In 1914, Mobile artist and writer Emma Langdon Roche penned “Historic Sketches of the South,” which included the initial detailed discussion of the ignominious schooner Clotilda and its illegal human cargo transported to Mobile Bay. In turn, Roche’s stories inspired Alabama-born author Zora Neale Hurston who later had her own classic novel “Their Eyes Were Watching God.”
Award-winning historian Sylviane Diouf expounded upon Roche’s work when she wrote “Dreams of Africa in Alabama.” Also the curator of the Schomburg Center for Research in Black Culture of the New York Public Library, Diouf ventures to Mobile and will speak on her work, Roche and the Clotilda survivors who founded Africatown. Dr. Kern Jackson, director of African-American Studies program at the University of South Alabama, will be on hand as well.
It gets under way Thursday, April 16, at 6 p.m. in Bernheim Hall at the Ben May Main Branch of the Mobile Public Library. Admission is free.
The event is presented by the Southern Literary Trail, Mobile Public Library and the Mobile Arts Council. It’s made possible with a grant from the Alabama Humanities Foundation, a state agency of the National Endowment for the Humanities.
For more information, call the Mobile Public Library at 251-208-7097 or go to southernliterarytrail.org.
History museum hosts April walking tours downtown
Most of Mobile’s early history takes place east of Broad Street. Now, the good folks at the History Museum of Mobile are utilizing one of the Azalea City’s most pleasant months to give folks an up-close look.
Each Saturday in April, the History Museum will lead walking tours through downtown beginning at 10 a.m. They will convene at the Cathedral of the Immaculate Conception and culminate at the History Museum. No reservations are necessary.
A little advice: bring your umbrellas as this spring is proving warmer than usual and the devices prove handy for showers of sun or rain. Comfortable shoes are also recommended.
The tour subjects are as follows:
April 11: From Colonial Fort to International Port — Assistant Director and Architectural Historian for the Mobile Historic Development Commission Cartledge W. Balckwell, III will lead the tour. He’ll “highlight the architectural stage set that serves as a backdrop for, and stimulator of, Alabama’s oldest city.”
April 18: Historic Mobile Theaters — History Museum Technician Nicholas Beeson will lead this tour that focuses on the numerous movie houses which have called Mobile home over the last century.
April 24: Old & New, Then and Now — History Museum Curator Scotty Kirkland takes tour participants through the first half of the 20th century as they look at the city’s growth.
For more infomation, contact Museum Public Relations Officer Jacqlyn Kirkland at 251-208-7652 or email firstname.lastname@example.org.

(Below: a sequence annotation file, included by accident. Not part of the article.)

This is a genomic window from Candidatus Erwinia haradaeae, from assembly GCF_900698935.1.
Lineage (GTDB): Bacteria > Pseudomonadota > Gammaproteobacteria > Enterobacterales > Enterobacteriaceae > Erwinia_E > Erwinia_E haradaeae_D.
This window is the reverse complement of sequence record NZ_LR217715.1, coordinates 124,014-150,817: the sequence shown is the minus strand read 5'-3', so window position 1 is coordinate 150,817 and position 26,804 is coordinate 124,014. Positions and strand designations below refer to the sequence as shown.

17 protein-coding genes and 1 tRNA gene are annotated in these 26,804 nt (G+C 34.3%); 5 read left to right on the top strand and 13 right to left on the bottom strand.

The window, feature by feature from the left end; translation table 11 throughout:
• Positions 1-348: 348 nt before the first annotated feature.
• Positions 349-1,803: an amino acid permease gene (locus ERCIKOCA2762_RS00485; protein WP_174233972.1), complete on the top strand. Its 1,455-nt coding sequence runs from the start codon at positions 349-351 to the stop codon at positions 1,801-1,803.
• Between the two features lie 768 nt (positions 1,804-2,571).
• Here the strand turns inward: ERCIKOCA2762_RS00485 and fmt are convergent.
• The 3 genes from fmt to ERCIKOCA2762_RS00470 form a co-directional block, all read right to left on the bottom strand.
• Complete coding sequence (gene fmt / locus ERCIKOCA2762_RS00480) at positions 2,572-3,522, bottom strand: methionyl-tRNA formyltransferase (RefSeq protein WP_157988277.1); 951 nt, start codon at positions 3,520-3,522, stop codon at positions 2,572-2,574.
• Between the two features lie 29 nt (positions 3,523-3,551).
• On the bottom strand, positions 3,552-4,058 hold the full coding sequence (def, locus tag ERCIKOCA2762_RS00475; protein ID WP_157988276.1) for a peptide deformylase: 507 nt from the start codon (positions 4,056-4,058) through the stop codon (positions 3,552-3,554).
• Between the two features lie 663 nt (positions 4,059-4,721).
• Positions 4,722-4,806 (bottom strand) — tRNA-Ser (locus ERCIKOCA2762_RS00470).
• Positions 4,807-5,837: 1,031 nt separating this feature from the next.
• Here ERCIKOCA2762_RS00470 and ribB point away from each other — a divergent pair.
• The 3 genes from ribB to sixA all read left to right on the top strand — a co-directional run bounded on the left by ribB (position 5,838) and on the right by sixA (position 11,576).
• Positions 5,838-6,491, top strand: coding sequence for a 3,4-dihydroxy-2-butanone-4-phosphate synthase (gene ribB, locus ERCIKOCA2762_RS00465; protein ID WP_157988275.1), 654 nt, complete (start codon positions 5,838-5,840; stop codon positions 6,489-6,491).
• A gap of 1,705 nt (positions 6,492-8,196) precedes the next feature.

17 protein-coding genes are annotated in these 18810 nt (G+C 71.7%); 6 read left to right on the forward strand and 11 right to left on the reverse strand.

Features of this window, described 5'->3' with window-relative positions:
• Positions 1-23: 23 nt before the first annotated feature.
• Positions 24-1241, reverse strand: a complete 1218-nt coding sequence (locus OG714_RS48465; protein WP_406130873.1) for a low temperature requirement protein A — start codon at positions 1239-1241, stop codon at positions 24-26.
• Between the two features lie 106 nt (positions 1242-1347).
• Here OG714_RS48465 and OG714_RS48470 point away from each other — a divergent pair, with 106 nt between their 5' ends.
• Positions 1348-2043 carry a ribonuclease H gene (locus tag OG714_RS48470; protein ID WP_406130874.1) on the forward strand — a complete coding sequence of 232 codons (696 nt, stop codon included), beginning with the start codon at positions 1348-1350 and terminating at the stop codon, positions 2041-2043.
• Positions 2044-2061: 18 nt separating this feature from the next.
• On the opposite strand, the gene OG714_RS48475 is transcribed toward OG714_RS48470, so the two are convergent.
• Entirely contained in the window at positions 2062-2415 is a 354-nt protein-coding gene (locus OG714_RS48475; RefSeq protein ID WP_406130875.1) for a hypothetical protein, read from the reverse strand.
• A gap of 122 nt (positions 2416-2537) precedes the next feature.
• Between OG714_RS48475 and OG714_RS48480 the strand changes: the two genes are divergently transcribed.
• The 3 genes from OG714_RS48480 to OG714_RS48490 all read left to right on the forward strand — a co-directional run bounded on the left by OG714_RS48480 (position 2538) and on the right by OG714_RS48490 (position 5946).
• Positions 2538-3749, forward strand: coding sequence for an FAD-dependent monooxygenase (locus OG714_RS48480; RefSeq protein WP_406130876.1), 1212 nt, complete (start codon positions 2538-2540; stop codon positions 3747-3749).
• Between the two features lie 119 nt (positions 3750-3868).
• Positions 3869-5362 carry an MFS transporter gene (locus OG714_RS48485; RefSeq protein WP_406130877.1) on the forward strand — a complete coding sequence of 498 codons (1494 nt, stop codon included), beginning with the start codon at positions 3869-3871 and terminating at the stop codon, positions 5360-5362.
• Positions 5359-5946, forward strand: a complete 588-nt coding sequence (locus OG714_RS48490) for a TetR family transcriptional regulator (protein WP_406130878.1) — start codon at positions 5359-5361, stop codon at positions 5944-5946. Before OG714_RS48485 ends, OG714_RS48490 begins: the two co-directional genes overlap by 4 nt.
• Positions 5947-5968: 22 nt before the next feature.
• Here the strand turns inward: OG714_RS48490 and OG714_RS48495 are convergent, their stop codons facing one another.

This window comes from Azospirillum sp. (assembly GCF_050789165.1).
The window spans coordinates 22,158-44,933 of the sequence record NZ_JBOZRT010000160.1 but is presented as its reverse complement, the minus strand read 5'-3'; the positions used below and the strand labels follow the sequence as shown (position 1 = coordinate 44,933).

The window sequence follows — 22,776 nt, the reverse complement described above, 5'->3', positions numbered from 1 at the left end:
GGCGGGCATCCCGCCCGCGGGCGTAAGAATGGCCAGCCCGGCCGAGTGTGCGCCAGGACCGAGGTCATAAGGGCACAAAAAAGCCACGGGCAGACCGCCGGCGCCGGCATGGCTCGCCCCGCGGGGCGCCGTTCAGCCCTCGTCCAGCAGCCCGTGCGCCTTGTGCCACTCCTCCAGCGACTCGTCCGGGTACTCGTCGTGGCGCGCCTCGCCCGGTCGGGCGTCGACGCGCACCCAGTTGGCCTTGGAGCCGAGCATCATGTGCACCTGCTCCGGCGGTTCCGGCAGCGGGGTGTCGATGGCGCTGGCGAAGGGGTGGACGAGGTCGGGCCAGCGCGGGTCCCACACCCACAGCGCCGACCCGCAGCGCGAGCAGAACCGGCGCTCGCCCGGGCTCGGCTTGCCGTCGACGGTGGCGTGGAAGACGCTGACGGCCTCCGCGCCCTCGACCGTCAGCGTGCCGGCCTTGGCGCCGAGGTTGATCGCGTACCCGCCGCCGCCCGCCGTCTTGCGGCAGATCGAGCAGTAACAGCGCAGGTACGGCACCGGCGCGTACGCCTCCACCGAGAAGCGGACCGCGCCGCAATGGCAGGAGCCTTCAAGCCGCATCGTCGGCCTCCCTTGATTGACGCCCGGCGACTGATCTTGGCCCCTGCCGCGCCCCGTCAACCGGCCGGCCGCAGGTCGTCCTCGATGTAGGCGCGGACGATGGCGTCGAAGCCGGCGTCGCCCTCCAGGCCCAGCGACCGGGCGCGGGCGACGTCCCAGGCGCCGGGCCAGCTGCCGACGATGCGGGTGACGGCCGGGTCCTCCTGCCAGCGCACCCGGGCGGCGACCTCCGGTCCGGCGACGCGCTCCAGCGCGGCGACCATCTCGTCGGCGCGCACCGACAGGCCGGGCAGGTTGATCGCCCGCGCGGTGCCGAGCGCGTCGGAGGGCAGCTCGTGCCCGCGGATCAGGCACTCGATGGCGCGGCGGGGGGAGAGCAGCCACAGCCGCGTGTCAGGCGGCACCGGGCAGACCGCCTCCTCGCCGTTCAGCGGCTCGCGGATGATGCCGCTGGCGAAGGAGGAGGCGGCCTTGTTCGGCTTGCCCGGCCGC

Lots of kudos for locals ‘done good’
Mobile artist Brad Robertson isn’t just a popular name in the Azalea City, he’s apparently making a name for himself in the Big Apple. The Oakleigh-based artist was named a “Top Seller” at New York’s ArtExpo 2014 and is on track to appear again this year.
If you’re in New York City April 23-26, you can browse the selection at Pier 94, 711 12th Ave.
If the exposition stretched into summer, then one lucky Mobile Bay resident could drop by to say “hey” or bring some grits or something. Young Presley Ready of Spanish Fort will travel to Manhattan to play Carnegie Hall in July.
Ready is the only Alabamian honored with a spot in the National Youth Orchestra of the United States of America. The bassoonist is one of 113 members from 37 states, aged 16 through 19, who comprise the orchestra scheduled to tour the world July 10-26.
Congratulations on such an auspicious honor, Ms. Ready. I’m sure you’ll do us all proud.
Likewise, Satsuma High School junior Maggie Pierce recently won first place in the Public School Category in grades 9-12 of the Alabama Wildlife Federation’s 2015 William R. Ireland, Sr. Youth Wildlife Art Contest. She bested 273 other entrants.
Pierce will be honored at a luncheon on April 11 near Montgomery. Kudos to Pierce for topping such a wide field.
Marchman exhibits run through April
For those who have been on the Mobile arts scene in the last three decades, the name Fred Marchman certainly rings a bell. A sculptor, cartoonist, painter and writer, Marchman displays a unique humor and philosophical insight that should have found wider acclamation in a place mythically tabbed “sweet lunacy’s county seat.”
A Marchman show in place at The Artists’ Place at the Episcopal Church of the Redeemer (7125 Hitt Road) will be on display until May 2. A “meet the artist” reception occurs Sunday, March 15, from 3 until 5 p.m.
Trained in “formalist/abstract and figurative styles,” Marchman moves between the styles as he does between mediums. It was during the 1980s he began to implement ideas from theosophy and Oriential ideals as subject matter and influence. Later, he embraced sources of “Southern Pop Art.”
Marchman has worked at Sloss Foundry, Casey Downing studios and Fairhope Foundry. His work can also be found at Innova Gallery, Koch Gallery, Eastern Shore Art Center WMCM Studio and Fairhope Connection.
The exhibit at The Artists’ Place can be viewed Monday through Thursday, 9 a.m. to 2 p.m. by contacting the church office at 251-639-1948 or by appointment by contacting Rob Bearden at 251-767-8362.